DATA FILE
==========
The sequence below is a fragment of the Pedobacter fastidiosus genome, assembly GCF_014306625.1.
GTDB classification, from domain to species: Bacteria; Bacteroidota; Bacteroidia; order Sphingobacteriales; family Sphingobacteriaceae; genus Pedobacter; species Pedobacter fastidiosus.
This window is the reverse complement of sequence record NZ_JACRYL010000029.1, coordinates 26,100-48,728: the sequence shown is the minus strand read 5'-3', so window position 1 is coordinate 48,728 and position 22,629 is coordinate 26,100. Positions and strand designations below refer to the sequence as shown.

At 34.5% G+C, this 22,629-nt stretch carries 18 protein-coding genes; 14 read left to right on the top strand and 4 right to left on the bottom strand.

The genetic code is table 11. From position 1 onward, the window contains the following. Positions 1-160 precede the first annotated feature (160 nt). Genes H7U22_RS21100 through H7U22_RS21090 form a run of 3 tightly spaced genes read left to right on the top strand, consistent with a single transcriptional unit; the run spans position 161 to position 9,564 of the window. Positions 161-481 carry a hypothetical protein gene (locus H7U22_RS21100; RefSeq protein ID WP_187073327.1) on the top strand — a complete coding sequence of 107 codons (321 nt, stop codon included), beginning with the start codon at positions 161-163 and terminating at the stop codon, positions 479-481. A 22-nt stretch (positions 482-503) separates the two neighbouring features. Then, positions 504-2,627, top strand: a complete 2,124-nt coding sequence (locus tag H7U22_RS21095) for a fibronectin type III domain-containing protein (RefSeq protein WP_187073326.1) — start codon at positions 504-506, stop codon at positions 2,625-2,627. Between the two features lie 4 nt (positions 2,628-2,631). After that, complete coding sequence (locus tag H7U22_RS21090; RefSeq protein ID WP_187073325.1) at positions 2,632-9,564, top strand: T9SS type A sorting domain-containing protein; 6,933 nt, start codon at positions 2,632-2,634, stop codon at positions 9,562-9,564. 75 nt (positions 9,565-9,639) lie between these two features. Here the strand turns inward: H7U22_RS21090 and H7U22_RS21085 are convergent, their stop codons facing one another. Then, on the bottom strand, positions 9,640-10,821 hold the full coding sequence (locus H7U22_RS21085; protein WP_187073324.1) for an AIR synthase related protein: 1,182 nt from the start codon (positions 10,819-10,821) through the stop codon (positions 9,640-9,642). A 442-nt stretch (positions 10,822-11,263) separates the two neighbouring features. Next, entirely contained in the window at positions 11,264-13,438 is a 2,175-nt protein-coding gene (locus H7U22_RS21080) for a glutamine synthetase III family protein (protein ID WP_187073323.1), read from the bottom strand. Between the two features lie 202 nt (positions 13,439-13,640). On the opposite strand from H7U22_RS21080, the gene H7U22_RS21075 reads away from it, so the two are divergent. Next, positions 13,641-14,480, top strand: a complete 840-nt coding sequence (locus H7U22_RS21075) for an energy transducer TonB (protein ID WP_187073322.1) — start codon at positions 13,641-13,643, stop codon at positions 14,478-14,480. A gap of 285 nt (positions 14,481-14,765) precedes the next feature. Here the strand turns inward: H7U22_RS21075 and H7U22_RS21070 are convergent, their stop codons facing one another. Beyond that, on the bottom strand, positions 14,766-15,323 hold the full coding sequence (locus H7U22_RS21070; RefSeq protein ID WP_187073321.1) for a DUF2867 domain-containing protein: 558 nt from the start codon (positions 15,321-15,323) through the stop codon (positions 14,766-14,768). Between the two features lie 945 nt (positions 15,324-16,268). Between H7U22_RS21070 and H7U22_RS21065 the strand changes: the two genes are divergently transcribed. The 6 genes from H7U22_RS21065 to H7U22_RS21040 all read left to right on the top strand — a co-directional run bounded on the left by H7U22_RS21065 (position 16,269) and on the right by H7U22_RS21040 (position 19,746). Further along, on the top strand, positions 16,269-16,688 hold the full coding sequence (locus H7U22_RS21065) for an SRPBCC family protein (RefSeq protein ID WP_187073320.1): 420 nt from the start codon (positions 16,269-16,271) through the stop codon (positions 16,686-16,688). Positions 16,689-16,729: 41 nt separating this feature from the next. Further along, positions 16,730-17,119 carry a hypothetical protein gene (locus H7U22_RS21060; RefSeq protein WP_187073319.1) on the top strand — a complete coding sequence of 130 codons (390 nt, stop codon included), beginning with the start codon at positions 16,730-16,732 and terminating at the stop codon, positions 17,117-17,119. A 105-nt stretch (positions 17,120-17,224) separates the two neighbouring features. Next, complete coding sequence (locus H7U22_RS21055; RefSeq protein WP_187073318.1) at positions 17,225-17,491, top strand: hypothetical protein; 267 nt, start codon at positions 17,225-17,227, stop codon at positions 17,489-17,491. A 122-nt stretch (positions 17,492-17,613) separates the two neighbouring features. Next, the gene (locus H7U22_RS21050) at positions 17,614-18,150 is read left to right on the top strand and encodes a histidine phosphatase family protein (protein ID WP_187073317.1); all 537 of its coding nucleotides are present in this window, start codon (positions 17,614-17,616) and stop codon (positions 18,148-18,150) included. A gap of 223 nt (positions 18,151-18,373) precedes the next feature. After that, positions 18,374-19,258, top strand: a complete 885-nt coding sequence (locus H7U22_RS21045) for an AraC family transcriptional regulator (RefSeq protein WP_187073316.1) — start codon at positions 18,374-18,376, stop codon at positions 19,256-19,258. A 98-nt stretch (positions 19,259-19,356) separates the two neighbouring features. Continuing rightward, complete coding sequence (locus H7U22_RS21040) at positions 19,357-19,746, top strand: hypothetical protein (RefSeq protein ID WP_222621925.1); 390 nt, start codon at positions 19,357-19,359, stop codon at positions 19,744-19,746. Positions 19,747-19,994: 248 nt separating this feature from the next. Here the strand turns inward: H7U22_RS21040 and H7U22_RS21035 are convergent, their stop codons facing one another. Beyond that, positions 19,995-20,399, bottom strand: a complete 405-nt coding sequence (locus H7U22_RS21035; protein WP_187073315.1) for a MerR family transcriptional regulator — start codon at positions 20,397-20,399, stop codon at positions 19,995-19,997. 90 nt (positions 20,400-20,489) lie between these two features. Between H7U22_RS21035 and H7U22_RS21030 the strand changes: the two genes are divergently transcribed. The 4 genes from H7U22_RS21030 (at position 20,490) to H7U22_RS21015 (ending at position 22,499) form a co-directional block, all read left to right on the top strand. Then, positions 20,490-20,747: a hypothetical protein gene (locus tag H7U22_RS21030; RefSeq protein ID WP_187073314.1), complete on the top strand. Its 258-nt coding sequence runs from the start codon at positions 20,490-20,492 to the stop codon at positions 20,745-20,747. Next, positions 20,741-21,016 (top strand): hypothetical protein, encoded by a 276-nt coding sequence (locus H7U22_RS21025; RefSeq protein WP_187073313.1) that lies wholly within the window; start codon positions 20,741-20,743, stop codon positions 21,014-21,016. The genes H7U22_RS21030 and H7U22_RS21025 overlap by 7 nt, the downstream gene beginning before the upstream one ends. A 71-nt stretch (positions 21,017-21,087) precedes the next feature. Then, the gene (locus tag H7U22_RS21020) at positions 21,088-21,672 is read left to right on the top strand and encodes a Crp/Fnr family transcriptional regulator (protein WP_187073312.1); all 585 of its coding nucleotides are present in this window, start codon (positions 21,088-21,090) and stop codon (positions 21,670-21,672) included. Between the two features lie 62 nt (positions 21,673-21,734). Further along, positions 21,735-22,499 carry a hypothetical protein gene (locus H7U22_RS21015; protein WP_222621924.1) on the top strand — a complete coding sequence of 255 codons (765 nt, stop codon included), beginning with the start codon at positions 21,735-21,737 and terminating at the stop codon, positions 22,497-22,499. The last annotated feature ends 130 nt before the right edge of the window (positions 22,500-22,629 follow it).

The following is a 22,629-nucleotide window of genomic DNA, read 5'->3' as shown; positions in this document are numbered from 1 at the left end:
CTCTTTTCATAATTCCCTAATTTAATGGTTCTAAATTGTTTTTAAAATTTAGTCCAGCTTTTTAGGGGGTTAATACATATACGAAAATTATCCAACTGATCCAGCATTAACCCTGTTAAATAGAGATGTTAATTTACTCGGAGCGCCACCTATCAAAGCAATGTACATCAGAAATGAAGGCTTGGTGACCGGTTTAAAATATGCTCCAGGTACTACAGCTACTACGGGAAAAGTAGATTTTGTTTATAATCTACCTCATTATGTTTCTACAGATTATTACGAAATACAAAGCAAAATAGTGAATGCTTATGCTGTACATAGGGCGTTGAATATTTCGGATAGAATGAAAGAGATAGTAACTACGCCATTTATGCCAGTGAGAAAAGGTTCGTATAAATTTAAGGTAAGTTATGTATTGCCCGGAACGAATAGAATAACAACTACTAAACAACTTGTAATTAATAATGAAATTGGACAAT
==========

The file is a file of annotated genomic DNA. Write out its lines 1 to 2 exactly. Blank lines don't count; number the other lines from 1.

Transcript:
The sequence below is a fragment of the Pedobacter fastidiosus genome, assembly GCF_014306625.1.
GTDB classification, from domain to species: Bacteria; Bacteroidota; Bacteroidia; order Sphingobacteriales; family Sphingobacteriaceae; genus Pedobacter; species Pedobacter fastidiosus.